Live Longer With The Right Foods
Many people turn to a nutritionist when they want an eating plan that will help them improve their overall health. Now, when people want to see the outcome of healthy eating, they can visit “Blue Zones,” where residents frequently live to be 100 or beyond.
The term “Blue Zones” was first used by Dan Buettner, a bestselling author and explorer, who identified five areas around the world where residents’ diets had become the gold standard for healthy living. The places where Buettner found people lived the longest and healthiest are:
- Okinawa, Japan
- Sardinia, Italy
- Nicoya, Costa Rica
- Ikaria, Greece
- Loma Linda, California
Buettner discovered that the people in these regions ate fruits and vegetables that are typically found in a Mediterranean diet and only a small amount of meat. During his research, Buettner, author of the bestseller, The Blue Zones: 9 Lessons For Living Longer, found that residents in Blue Zones had four eating habits in common. The residents:
1. Eat a cup of beans, peas, or lentils every day.
Beans provide protein and fiber, both of which contribute to building muscle and maintaining steady blood sugar. Beans also contain folate (vitamin B-9) and magnesium, which are essential for healthy cell growth and muscle growth. Buettner pointed out that one cup of beans provides about half of your daily fiber recommendation, and he advocates for eating them every day. Beans “reign supreme in the blue zones and are the cornerstone of every longevity diet in the world,” Buettner wrote in his latest book, The Blue Zones American Kitchen: 100 Recipes to Live to 100.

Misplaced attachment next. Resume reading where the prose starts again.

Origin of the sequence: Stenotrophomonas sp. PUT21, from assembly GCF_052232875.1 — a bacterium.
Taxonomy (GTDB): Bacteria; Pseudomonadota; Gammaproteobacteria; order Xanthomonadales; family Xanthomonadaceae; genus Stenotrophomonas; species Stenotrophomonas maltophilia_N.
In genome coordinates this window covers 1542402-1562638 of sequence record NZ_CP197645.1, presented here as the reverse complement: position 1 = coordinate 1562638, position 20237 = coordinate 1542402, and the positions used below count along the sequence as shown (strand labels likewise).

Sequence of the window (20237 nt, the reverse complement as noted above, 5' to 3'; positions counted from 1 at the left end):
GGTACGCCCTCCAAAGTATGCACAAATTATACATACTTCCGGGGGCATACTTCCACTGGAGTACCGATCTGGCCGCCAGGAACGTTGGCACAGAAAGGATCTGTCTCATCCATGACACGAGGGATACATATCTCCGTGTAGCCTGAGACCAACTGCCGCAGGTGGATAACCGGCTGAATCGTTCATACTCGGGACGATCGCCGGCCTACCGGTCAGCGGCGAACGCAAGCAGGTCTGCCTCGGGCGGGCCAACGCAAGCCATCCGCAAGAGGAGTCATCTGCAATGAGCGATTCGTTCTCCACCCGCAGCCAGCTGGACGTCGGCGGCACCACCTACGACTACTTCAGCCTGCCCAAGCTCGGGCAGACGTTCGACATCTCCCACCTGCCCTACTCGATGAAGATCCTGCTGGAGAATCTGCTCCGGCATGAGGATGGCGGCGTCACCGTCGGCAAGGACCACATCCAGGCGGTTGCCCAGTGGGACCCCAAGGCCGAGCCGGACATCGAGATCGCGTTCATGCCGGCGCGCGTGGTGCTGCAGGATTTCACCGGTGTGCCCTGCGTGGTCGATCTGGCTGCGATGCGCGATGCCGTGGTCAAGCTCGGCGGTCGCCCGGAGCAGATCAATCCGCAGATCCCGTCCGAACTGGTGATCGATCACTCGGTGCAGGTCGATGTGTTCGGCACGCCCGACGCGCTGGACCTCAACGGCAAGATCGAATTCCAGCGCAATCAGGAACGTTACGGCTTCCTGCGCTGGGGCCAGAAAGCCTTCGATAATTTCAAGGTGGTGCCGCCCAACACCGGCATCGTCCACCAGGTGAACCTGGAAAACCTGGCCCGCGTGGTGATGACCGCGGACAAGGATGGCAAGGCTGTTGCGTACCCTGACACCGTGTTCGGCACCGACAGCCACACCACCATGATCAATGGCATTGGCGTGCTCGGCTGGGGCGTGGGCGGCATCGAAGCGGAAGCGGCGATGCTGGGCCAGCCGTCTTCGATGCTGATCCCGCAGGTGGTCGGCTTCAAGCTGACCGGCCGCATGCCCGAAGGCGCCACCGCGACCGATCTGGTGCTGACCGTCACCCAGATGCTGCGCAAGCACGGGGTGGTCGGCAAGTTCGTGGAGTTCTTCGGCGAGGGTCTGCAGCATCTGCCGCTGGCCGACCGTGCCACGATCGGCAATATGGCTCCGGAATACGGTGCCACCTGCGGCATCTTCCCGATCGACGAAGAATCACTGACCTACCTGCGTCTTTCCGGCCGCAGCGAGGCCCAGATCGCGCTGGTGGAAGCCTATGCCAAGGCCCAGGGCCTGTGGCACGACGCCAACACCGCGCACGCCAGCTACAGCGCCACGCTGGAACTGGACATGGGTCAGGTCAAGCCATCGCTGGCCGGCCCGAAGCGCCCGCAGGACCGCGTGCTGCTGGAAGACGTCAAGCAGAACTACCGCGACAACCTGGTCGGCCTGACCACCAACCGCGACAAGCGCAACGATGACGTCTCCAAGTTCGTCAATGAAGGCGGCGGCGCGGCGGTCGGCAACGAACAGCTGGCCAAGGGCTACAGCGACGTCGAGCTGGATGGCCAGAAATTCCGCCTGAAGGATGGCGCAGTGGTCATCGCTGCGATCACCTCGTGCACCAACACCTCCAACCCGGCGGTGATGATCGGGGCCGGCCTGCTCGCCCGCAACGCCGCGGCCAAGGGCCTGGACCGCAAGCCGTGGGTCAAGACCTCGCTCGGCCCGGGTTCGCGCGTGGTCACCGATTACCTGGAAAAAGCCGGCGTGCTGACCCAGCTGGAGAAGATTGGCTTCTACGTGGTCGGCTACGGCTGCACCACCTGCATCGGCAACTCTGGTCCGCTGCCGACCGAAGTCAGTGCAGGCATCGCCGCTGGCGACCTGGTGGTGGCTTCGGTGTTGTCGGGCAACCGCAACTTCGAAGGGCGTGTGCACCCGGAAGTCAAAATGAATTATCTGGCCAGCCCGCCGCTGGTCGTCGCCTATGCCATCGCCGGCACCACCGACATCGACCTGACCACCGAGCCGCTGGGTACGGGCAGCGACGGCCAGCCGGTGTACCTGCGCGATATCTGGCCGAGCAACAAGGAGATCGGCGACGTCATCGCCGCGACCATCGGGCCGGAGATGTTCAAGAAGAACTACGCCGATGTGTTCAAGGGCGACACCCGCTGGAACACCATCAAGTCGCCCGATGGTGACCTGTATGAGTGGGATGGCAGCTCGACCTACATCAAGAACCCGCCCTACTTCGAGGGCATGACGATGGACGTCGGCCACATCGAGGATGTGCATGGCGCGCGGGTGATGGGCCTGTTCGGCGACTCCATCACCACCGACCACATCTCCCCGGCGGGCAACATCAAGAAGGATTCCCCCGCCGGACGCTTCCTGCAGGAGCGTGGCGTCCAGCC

2. Eat a handful of nuts every day.
Almonds, pistachios, walnuts, and cashews, are among the most healthy nuts. These tree nuts contain protein and fiber. Some studies suggest that nuts may lower blood pressure and reduce the risk of heart disease and inflammation.
A study in JAMA Internal Medicine that followed 31,000 Seventh Day Adventists found that participants who ate nuts more than four times per week were 51 percent less likely to suffer a heart attack and 48 percent less likely to die of heart disease than those who ate nuts no more than once per week.
3. Eat breakfast like a king, lunch like a prince, and dinner like a pauper.
By this, Buettner means that people in these areas eat most of their calories at breakfast and lunch and fewer calories for dinner—if they eat dinner at all. In conducting his research, Buettner said he came across Seventh Day Adventists who would eat a big breakfast at 10 a.m., a moderate lunch at 4 p.m., and then they’re done eating for the day. However, when he studied people in all of the Blue Zones, he noticed that they usually ate dinner in the late afternoon or early evening. And, when they ate, they did not eat a lot.
4. Eat meals with their family.
It’s common for families in Blue Zones to eat at least one daily meal together, typically their midday meal or their last meal of the day. “Families that eat together tend to eat much more nutritiously, they eat slower, and there’s good research that children have fewer issues with disordered eating if they’re eating socially,” Buettner said in an interview.